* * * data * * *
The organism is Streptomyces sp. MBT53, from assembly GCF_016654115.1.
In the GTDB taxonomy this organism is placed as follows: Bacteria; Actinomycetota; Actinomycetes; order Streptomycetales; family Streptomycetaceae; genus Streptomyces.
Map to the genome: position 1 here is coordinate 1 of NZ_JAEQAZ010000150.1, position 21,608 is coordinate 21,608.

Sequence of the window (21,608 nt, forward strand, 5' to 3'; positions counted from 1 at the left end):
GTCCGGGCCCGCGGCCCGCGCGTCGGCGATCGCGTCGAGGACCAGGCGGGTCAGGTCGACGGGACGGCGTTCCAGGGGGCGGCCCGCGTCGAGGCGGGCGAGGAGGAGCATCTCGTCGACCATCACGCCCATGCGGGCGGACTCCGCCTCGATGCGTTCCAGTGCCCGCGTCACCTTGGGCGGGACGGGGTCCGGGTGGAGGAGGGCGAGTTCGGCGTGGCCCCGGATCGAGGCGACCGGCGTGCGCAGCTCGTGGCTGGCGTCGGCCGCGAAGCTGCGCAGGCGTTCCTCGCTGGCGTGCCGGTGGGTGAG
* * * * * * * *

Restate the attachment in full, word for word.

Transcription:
The organism is Streptomyces sp. MBT53, from assembly GCF_016654115.1.
In the GTDB taxonomy this organism is placed as follows: Bacteria; Actinomycetota; Actinomycetes; order Streptomycetales; family Streptomycetaceae; genus Streptomyces.
Map to the genome: position 1 here is coordinate 1 of NZ_JAEQAZ010000150.1, position 21,608 is coordinate 21,608.

Sequence of the window (21,608 nt, forward strand, 5' to 3'; positions counted from 1 at the left end):
GTCCGGGCCCGCGGCCCGCGCGTCGGCGATCGCGTCGAGGACCAGGCGGGTCAGGTCGACGGGACGGCGTTCCAGGGGGCGGCCCGCGTCGAGGCGGGCGAGGAGGAGCATCTCGTCGACCATCACGCCCATGCGGGCGGACTCCGCCTCGATGCGTTCCAGTGCCCGCGTCACCTTGGGCGGGACGGGGTCCGGGTGGAGGAGGGCGAGTTCGGCGTGGCCCCGGATCGAGGCGACCGGCGTGCGCAGCTCGTGGCTGGCGTCGGCCGCGAAGCTGCGCAGGCGTTCCTCGCTGGCGTGCCGGTGGGTGAG